The story of Britain’s Michael Gove is a sad one. Clever, able and a genuinely original thinker, he was a successful Conservative education minister (until moved on by David Cameron for annoying the wrong—which is to say right—people) and, later, a highly promising justice minister. Then came the EU referendum (Gove was a leading Brexiteer) and a botched plot against Boris Johnson in the chaotic aftermath of its unexpected result. He was relegated to the back benches by incoming Prime Minister Theresa May.
But Gove is not the type to give up easily.
In December came the self-criticism.
BBC (from December):
Former cabinet minister Michael Gove says Theresa May was right to sack him after she became prime minister.
“If I’d been in her shoes, I would have sacked me too,” he told the BBC.
Mr Gove said he regretted standing for the Tory leadership, saying he made “mistakes” in the way he withdrew his support from Boris Johnson. He now had to take the consequences of his decision, including the fact that an act of treachery has become widely known as “doing a Gove”, he said.
[H]e hoped to “make a contribution” in the future.
In February Gove wrote a newspaper article arguing that Value Added Tax (typically levied at 20 percent in the UK) should be imposed on private school fees. This was dressed up as an attack on the ‘plutocrats and oligarchs’ who send their children to some of Britain’s more exclusive private schools, taxes that those wicked creatures could easily pay, but which would cause real pain to less wealthy parents trying to do their best for their children.
Gove is not a class warrior, but if taking the position he did might help win him some favor with May (no fan of Britain’s posher private schools), well, that, I suspect, was too much of a temptation to resist.
Then came Britain’s general election after which a weakened Theresa May brought Gove out of the cold and into the government as environment minister.
He has now made his first major speech in that new role. As would be expected from Gove, it contains some good material, but he also clearly aligns himself with the conventional wisdom of, for want of a better term, the climate establishment. There’s praise for the “Pulitzer-Prize Winning academic Jared Diamond” (whose Collapse is more contentious than Gove appears to know) and for nutty Lord Deben’s “excellent Committee on Climate Change” and, of course, there’s criticism of Donald Trump’s decision to quit the Paris Climate Accord despite the “current man-made crisis”:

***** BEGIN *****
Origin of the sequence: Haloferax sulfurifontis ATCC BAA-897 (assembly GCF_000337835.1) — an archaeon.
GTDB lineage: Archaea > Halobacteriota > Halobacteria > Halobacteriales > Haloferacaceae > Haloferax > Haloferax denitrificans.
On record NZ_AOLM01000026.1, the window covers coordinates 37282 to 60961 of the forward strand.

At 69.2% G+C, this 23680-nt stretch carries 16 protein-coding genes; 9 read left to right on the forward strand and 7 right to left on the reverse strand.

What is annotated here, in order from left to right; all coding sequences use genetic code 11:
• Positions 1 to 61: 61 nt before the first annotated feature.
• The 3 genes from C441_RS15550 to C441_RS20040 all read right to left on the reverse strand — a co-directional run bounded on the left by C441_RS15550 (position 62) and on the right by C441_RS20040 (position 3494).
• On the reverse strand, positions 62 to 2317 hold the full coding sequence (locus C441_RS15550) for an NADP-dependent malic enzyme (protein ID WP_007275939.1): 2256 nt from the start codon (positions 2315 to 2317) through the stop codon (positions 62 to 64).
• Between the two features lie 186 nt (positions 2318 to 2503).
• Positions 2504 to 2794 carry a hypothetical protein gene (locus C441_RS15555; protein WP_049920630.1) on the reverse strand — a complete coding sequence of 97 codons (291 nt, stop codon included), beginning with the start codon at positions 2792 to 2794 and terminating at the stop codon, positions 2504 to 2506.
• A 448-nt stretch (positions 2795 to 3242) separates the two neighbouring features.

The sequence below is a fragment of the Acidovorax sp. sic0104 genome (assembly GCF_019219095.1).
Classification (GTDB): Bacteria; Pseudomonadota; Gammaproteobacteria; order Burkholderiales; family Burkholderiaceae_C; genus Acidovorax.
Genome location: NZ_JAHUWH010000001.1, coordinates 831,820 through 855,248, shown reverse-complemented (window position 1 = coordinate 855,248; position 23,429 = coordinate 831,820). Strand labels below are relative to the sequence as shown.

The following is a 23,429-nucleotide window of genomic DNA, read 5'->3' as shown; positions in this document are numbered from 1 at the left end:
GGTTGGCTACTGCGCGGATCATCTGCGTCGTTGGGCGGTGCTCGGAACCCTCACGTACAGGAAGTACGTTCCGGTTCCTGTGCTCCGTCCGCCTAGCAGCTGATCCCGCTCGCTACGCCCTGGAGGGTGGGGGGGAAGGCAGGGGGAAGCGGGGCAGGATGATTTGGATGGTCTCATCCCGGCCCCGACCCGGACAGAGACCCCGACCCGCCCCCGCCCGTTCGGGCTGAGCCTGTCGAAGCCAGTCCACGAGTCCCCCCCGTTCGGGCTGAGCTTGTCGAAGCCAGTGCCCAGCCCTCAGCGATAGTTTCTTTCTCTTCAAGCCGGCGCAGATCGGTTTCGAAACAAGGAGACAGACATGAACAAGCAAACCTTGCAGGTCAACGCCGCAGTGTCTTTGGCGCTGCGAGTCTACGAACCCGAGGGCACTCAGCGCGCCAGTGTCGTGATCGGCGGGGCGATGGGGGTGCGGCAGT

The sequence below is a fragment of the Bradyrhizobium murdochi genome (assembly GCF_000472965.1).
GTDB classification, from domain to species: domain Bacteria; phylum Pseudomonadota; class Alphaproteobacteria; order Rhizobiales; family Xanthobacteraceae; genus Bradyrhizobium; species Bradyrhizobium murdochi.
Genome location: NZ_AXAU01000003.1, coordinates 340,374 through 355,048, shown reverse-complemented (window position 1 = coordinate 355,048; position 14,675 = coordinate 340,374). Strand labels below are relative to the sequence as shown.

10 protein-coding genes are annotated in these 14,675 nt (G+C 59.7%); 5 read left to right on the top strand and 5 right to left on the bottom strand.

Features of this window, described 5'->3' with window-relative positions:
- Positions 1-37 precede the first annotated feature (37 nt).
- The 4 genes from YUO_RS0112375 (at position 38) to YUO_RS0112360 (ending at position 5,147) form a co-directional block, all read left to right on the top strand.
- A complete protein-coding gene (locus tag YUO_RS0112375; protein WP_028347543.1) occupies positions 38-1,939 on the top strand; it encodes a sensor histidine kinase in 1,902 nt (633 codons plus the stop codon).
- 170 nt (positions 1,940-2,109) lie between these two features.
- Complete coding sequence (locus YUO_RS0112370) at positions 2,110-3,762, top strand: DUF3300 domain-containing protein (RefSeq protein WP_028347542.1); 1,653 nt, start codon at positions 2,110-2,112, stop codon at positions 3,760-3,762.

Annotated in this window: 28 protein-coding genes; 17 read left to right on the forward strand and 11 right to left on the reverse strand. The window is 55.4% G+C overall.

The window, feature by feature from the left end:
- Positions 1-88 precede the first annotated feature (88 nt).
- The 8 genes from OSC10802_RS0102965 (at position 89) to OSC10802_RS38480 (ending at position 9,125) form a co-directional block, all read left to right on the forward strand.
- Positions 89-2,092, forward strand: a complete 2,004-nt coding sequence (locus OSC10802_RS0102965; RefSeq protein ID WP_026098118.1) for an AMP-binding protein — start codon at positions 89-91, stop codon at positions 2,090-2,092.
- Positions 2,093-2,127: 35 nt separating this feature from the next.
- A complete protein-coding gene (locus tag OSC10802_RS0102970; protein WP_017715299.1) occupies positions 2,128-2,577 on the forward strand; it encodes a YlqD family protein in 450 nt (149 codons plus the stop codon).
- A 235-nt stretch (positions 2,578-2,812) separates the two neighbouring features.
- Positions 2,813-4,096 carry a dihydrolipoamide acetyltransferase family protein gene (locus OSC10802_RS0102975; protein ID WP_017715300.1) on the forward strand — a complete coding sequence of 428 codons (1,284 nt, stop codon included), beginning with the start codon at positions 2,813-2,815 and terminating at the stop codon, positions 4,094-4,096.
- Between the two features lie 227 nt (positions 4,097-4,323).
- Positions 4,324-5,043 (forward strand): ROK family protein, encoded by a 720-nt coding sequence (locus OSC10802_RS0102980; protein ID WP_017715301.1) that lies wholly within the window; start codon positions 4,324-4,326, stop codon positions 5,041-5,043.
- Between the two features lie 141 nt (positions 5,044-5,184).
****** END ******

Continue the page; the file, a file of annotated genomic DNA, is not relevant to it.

It’s our planet too and America needs to know we can only resolve this problem together.
He reassures his audience that leaving the EU won’t mean any diminution of environmental standards.
[A]s the UK Climate Change Act shows, this country is more than capable of bringing in our own strong legislation to protect the environment, independent of the EU.
The Climate Change Act was a ruinously expensive exercise in virtue-signaling which will have next to no effect on the climate (full disclosure: I am a ’lukewarmer’ myself). As an act of legislative irresponsibility it takes some beating. It should be a source of shame, not pride.
Back to Gove:
Inside the EU, the European Commission and the ECJ [European Court of Justice] have provided enforcement mechanisms. Understandably, some are asking what could or should replace them. My view is that we have an opportunity, outside the EU, to design more effective, more rigorous and more responsive institutions and other means of holding individuals and organisations to account for environmental outcomes.
Translation: More regulation, not less. Yet another reminder that whatever form (hard, soft or whatever)of Brexit is adopted, it will not see a bonfire of controls.
Then we come to Gove’s final summation of his ‘Green Brexit’. You can already imagine how the clichés come tumbling out: Rivers, seas, planet, moral imperative, next generation, stewardship, global, champion, leader, advocate, national mission, and, of course, that phrase so beloved of priests, humbugs and Gutmenschen everywhere: “Social Justice”.
Well, Corbyn would be worse, so there’s that.